I have set myself the aim of updating every day. So far I have only missed one day so I think that’s not a bad record. Some days its hard finding something to write about but other days it’s easy. I usually have one or two half written articles in reserve for dry days and I have been taking pictures of everything. Odd pictures, like one of a clay D6 Sarah made me years ago, have spawned some of my best (i.e. most popular) blog entries.
Keeping up with a Blog is certainly hard work but its proving to be a very enjoyable experience. I ‘came out the closet’ about my hobby a couple of years ago. Everyone in work now knows about it. I spent years keeping my hobby a secret under the false impression it would somehow damage my career. I guess part of getting older is I’m less bothered by what other people think about me. Experience has taught me that people are less interested in what you do in your spare time than they are with how you do your job in the real world. I know it’s corny but ‘I am a gamer and I’m proud’. The blog is just the latest expression of this recent desire to tell everyone who I really am.
Wednesday, 18 February 2009
I've got a bit of time this weekend so I'm hoping to get them completed soon.
Tuesday, 17 February 2009
This was an Epic 40k game c1995. Note the oval shaped table pressed into service as a games table. Note also the 'high tech' scenery in the form of felt rivers and painted styrene hills. This picture shows my friend Andrew pondering his soon to be overrun positions.
Another good friend, Peter, moving his Eldar into position for the killing blow. It must have been a stealth move because Andrew seems oblivious to the impending disaster. Both these guys are still part of my current gaming group, the Dagenham Dungeon Delvers.
If I turn up any more pictures of these old games I'll post them as well.
Monday, 16 February 2009
All this adds up to a long winded excuse for not posting any progress on my current projects. I promise to get back to painting tonight and should have some new pictures up in a day or two.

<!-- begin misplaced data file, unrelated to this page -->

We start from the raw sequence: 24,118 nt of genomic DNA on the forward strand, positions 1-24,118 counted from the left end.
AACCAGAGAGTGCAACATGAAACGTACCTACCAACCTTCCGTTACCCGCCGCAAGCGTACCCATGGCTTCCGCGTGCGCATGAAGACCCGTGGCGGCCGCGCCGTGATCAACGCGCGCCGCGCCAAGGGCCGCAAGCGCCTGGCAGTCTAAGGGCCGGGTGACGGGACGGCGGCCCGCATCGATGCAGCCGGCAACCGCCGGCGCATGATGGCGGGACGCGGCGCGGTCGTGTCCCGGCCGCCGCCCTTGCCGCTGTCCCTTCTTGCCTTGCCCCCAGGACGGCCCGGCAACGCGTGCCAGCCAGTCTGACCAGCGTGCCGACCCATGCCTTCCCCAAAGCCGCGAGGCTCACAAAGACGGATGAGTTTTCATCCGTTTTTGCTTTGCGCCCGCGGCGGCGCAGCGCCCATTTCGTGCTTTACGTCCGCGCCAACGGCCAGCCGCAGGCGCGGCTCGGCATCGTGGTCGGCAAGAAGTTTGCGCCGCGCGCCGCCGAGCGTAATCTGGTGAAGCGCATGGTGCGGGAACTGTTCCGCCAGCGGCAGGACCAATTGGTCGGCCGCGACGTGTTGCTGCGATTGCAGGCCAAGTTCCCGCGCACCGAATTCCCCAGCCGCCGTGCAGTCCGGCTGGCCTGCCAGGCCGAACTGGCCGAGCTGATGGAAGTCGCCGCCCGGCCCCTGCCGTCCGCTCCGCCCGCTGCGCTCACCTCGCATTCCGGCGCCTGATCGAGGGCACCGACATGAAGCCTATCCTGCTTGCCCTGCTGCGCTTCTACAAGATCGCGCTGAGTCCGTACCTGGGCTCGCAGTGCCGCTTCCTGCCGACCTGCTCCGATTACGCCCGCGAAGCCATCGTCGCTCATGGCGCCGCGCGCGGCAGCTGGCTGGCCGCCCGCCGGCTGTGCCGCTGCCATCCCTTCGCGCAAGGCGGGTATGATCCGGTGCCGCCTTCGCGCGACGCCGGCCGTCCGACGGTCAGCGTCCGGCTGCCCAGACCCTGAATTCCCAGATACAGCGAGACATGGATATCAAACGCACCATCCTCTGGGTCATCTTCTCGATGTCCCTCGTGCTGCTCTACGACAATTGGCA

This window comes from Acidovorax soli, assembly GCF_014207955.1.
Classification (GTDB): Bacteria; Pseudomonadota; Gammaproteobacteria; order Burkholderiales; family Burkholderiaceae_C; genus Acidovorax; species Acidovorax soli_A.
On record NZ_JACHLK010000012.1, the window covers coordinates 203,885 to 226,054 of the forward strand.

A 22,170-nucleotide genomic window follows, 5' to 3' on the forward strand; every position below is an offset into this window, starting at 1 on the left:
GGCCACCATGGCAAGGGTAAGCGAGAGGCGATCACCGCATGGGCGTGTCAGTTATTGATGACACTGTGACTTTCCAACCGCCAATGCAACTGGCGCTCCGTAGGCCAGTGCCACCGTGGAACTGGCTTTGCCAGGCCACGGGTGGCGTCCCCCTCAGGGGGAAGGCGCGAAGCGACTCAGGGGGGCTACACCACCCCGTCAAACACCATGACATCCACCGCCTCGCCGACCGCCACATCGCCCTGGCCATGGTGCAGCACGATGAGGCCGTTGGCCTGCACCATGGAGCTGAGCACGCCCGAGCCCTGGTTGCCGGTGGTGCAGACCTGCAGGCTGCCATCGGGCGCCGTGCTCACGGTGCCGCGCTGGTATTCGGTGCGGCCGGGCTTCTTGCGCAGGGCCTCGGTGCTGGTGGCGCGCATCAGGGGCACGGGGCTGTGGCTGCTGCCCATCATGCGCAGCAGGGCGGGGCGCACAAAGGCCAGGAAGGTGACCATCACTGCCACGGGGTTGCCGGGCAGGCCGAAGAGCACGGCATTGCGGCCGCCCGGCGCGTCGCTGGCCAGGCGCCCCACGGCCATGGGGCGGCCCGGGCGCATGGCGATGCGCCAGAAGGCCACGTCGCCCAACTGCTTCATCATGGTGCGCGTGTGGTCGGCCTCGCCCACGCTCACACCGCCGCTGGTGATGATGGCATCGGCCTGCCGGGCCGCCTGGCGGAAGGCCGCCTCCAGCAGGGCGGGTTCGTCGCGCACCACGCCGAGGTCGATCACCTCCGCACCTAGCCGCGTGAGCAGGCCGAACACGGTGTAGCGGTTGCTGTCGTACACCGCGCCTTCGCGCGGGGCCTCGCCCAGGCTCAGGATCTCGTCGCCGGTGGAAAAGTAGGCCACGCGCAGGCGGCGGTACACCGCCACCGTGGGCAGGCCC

Sunday, 15 February 2009
Dave's artwork is made of awesome and this book includes some of his best work. You can see some of his other pictures at his blog http://stokesbook.blogspot.com/
Edit: You can now Purchase a Copy of his book at the Blurb Bookstore. I promise you won't be disappointed.
Saturday, 14 February 2009
Our heroic characters caught a small group of the scaly critters by surprise and was able to overwhelm them within a few rounds.
Having eliminated the Kobolds in that room without alerting the whole clan, we carefully explored some of the adjacent rooms.
Fortunately our GM is generous with his rewards (unlike some) and we discovered a locked chest filled with treasure. As always much fun was had by all and our game was filled as much with the sound of laughter as the clash of swords.
Friday, 13 February 2009
Thursday, 12 February 2009
I fielded a largely Blood Angel Space Marine army and tried wherever possible to only use painted models when I played. One of my regular opponents played an Orc army and despite the predominance of bare metal in his fielded miniatures he nearly always won (the injustice!!). Then there was "The Turquoise Death". This was a space marine army painted in vivid Turquoise. They struck fear into the hearts of... well nobody actually... except perhaps Trinny and Susannah. But despite the fact that they looked awful and never won a battle we all still remember that army. Which just goes to show that even a badly painted army or model has more impact than a bare metal one.